Feasibility of a modified cone-beam CT rotation trajectory to improve liver periphery visualization during transarterial chemoembolization1

Rüdiger E. Schernthaner, Julius Chapiro, Sonia Sahu, Paul Withagen, Rafael Duran, Jae Ho Sohn, Alessandro Radaelli, Imramsjah Martin Van Der Bom, Jean François H. Geschwind, Mingde Lin

Research output: Contribution to journalArticlepeer-review

13 Scopus citations


Purpose: To compare liver coverage and tumor detectability by using preprocedural magnetic resonance (MR) images as a reference, as well as radiation exposure of cone-beam computed tomography (CT) with different rotational trajectories. Materials and Methods: Fifteen patients (nine men and six women; mean age 6 standard deviation, 65 years 6 5) with primary or secondary liver cancer were retrospectively included in this institutional review board-approved study. A modified conebeam CT protocol was used in which the C-arm rotates from +55° to 2185° (open arc cone-beam CT) instead of 2120° to +120° (closed arc cone-beam CT). Each patient underwent two sessions of transarterial chemoembolization between February 2013 and March 2014 with closed arc and open arc cone-beam CT (during the first and second transarterial chemoembolization sessions, respectively, as part of the institutional transarterial chemoembolization protocol). For each cone-beam CT examination, liver volume and tumor detectability were assessed by using MR images as the reference. Radiation exposure was compared by means of a phantom study. For statistical analysis, paired t tests and a Wilcoxon signed rank test were performed. Results: Mean liver volume imaged was 1695 cm3 6 542 and 1857 cm3 6 571 at closed arc and open arc cone-beam CT, respectively. The coverage of open arc cone-beam CT was significantly higher compared with closed arc cone-beam CT (97% vs 86% of the MR imaging liver volume, P = .002). In eight patients (53%), tumors were partially or completely outside the closed arc cone-beam CT field of view. All tumors were within the open arc cone-beam CT field of view. The open arc cone-beam CT radiation exposure by means of weighted CT index was slightly lower compared with that of closed arc cone-beam CT (25.1%). Conclusion: Open arc cone-beam CT allowed for a significantly improved intraprocedural depiction of peripheral hepatic tumors while achieving a slight radiation exposure reduction.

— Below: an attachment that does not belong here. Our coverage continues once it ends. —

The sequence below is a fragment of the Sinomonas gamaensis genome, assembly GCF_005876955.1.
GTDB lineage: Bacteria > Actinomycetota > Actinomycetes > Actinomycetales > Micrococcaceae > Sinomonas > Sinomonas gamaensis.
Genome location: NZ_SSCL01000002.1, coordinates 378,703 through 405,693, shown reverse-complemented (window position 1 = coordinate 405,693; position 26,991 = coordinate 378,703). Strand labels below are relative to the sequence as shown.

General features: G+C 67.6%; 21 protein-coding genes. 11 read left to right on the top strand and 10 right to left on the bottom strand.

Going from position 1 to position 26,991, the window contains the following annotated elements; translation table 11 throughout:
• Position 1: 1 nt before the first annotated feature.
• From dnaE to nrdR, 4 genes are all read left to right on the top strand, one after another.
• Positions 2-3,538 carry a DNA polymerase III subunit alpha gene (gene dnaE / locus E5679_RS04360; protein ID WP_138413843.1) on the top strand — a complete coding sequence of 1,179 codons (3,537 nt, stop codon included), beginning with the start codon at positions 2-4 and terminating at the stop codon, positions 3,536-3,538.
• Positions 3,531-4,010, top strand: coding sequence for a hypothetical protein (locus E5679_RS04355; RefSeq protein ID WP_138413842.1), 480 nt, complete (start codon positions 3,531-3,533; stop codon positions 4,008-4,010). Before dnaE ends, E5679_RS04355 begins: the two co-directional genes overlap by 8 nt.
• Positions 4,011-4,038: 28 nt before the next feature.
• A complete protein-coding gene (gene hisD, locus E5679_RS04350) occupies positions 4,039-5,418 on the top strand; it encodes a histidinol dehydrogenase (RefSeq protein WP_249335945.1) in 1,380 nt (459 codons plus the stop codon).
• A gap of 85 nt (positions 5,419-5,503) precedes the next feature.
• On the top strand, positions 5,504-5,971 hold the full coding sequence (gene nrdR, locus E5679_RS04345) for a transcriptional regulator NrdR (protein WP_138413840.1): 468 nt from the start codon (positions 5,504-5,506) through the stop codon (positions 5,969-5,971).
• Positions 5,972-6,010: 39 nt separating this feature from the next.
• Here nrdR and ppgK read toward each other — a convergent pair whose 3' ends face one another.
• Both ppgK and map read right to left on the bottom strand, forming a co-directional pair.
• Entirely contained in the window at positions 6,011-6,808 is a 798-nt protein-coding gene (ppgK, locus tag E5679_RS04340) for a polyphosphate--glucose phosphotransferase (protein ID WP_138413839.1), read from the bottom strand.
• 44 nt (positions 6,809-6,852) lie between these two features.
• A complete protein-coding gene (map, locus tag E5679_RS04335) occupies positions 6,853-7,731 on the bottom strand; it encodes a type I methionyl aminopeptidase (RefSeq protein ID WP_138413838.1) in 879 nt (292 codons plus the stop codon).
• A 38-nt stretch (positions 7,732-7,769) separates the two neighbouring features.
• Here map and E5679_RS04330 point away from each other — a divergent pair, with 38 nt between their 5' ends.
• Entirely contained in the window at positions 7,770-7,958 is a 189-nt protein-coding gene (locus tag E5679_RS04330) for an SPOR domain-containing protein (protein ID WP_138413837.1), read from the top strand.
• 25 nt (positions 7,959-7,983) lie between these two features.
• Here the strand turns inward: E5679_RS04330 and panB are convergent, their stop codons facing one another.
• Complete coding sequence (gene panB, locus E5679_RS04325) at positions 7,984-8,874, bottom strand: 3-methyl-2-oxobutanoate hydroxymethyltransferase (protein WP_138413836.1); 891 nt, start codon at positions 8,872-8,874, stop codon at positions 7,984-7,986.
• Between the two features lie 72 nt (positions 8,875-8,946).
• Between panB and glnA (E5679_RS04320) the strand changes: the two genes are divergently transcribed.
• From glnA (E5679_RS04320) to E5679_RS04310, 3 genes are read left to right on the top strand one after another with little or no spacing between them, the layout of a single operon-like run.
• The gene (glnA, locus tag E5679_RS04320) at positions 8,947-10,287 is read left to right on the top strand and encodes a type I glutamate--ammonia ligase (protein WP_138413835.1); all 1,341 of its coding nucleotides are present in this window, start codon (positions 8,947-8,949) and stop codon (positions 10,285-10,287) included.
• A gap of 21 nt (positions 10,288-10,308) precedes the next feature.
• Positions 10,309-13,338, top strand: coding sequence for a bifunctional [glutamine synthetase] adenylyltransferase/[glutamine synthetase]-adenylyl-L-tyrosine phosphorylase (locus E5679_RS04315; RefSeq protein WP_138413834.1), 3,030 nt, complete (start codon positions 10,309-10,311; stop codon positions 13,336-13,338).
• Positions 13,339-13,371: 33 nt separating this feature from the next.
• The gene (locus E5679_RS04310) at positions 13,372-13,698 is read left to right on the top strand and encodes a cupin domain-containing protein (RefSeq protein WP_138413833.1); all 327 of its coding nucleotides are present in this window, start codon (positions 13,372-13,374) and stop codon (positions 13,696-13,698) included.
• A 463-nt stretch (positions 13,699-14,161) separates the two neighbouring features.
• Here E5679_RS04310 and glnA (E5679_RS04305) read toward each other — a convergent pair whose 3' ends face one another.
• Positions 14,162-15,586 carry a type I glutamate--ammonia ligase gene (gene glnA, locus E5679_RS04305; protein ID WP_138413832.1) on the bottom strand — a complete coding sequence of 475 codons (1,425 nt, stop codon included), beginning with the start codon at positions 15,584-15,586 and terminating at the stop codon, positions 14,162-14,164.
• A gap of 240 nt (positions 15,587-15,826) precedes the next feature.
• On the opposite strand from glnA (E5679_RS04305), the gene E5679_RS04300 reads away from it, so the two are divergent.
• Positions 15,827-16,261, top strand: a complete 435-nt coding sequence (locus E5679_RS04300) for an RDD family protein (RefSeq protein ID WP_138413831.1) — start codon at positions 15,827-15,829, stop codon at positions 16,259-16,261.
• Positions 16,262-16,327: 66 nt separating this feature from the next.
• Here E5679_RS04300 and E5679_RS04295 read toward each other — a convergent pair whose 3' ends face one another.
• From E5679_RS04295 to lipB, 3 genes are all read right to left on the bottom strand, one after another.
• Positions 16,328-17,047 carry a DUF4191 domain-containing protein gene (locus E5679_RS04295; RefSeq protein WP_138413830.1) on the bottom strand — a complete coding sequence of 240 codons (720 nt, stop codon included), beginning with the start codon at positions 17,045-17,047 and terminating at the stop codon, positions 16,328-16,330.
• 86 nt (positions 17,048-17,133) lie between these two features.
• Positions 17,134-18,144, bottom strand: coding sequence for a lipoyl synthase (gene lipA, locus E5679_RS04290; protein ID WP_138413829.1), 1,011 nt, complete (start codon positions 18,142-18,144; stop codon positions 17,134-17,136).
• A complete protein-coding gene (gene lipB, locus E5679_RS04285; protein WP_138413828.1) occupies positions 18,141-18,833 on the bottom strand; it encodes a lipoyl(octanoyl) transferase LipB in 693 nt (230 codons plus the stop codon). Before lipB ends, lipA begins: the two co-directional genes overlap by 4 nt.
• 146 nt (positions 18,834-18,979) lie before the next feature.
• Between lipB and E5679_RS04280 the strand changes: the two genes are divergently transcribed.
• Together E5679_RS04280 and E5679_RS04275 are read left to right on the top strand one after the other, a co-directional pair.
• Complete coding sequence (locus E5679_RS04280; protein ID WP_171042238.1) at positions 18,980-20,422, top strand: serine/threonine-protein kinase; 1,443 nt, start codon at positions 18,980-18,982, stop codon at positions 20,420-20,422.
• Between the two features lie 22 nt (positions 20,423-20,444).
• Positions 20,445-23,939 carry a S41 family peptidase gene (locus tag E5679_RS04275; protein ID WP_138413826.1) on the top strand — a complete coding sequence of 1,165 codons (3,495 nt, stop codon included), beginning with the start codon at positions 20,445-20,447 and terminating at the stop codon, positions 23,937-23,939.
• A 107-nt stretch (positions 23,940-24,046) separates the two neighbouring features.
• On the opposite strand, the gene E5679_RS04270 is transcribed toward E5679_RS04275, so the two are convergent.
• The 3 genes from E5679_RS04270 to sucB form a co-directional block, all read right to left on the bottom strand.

Original languageEnglish (US)
Pages (from-to)833-841
Number of pages9
Issue number3
StatePublished - Dec 2015

ASJC Scopus subject areas

  • Radiology Nuclear Medicine and imaging


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